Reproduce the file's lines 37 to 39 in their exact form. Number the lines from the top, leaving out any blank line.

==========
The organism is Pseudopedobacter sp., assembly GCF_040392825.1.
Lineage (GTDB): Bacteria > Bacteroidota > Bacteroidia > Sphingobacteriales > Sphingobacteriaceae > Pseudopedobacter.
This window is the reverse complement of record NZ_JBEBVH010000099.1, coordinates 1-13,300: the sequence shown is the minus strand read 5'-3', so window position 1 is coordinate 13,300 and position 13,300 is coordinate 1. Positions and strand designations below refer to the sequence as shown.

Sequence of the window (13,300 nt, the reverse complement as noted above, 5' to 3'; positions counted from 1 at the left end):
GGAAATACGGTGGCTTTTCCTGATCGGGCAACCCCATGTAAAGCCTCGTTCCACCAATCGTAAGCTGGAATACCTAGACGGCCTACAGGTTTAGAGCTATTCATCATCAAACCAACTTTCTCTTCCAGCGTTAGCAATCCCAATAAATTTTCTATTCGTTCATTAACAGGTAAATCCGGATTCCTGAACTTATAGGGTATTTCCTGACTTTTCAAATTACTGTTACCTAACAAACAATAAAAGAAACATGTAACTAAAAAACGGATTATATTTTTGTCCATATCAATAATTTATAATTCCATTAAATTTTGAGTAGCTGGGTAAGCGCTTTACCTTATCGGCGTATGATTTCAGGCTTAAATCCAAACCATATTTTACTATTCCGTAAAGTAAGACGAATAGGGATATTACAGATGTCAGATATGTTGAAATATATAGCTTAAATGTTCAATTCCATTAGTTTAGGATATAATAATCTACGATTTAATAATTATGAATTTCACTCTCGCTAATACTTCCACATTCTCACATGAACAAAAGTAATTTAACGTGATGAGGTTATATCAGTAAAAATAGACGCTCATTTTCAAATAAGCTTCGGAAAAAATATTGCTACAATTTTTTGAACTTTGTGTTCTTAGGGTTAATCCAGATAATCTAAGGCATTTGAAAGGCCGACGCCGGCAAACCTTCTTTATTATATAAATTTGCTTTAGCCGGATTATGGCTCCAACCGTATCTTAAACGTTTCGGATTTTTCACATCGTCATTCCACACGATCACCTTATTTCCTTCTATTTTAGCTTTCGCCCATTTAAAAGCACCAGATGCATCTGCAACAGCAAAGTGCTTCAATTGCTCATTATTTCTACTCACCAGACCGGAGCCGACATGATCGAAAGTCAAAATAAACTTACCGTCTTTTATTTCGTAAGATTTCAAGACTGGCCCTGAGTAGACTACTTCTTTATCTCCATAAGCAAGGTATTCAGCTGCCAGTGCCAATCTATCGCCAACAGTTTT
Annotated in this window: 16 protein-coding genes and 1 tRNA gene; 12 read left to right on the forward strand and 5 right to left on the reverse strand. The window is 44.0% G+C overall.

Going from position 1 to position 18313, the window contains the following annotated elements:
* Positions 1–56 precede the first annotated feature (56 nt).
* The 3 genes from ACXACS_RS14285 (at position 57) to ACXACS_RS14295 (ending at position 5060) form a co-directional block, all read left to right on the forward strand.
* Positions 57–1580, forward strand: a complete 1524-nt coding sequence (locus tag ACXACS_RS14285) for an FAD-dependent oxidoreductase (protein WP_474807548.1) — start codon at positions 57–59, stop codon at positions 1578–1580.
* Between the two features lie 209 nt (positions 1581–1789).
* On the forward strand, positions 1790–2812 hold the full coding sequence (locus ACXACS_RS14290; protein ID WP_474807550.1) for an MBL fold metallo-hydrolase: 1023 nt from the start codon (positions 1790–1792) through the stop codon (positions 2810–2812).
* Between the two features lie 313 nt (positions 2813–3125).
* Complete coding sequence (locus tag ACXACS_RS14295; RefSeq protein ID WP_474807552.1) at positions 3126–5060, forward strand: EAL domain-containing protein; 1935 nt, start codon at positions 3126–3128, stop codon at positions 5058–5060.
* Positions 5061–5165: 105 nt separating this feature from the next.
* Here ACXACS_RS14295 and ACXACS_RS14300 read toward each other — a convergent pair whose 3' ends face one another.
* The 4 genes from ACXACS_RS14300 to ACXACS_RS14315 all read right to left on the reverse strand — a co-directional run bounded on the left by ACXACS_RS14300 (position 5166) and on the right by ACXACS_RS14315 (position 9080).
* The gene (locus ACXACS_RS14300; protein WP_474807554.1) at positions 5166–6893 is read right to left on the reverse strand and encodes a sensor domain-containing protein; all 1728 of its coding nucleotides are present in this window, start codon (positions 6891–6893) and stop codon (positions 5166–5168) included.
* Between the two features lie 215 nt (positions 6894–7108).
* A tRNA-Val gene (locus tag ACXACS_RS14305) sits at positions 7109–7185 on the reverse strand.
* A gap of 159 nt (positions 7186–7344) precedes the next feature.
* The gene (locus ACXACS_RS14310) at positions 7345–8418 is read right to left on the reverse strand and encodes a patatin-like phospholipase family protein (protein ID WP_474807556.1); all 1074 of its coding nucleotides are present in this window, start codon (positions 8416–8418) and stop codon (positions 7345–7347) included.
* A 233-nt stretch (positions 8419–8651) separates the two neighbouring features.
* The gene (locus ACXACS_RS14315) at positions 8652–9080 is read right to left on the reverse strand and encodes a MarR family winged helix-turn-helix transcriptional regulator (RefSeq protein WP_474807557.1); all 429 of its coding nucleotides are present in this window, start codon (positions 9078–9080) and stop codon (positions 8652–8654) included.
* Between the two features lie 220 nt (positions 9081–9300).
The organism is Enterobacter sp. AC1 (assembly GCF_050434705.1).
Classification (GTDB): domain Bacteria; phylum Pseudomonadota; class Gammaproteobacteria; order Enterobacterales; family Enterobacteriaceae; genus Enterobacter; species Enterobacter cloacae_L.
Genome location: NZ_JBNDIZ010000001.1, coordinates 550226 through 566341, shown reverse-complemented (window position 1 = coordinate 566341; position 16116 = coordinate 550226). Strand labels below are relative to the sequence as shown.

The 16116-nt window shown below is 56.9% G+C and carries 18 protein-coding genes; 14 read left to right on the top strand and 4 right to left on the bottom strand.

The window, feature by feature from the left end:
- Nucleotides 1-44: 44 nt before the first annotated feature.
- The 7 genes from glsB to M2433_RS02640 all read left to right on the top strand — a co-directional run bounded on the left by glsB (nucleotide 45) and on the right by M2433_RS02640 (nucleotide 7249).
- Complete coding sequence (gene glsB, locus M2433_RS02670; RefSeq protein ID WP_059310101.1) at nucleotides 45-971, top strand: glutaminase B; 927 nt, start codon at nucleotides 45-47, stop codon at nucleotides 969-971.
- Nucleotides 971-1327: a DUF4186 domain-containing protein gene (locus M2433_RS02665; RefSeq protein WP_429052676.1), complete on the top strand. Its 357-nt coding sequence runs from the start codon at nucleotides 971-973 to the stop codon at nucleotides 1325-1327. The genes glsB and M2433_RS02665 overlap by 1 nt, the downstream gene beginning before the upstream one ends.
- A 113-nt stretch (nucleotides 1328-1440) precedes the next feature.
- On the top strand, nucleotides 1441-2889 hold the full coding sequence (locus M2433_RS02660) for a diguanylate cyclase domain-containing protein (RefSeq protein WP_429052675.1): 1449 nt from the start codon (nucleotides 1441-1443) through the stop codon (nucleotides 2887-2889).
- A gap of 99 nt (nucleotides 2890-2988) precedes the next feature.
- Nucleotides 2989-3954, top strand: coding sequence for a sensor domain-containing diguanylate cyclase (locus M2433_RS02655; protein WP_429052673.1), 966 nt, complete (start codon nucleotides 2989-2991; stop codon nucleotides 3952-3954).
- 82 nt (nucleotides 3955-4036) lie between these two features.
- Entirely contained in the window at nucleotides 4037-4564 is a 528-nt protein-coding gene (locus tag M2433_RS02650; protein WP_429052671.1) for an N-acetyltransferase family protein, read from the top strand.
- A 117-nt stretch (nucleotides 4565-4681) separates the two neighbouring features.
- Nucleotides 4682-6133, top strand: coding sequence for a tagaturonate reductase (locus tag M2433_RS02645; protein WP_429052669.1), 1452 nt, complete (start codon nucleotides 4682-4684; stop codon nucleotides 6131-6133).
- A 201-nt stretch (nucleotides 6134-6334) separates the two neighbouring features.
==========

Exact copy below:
- A gap of 99 nt (nucleotides 2890-2988) precedes the next feature.
- Nucleotides 2989-3954, top strand: coding sequence for a sensor domain-containing diguanylate cyclase (locus M2433_RS02655; protein WP_429052673.1), 966 nt, complete (start codon nucleotides 2989-2991; stop codon nucleotides 3952-3954).
- 82 nt (nucleotides 3955-4036) lie between these two features.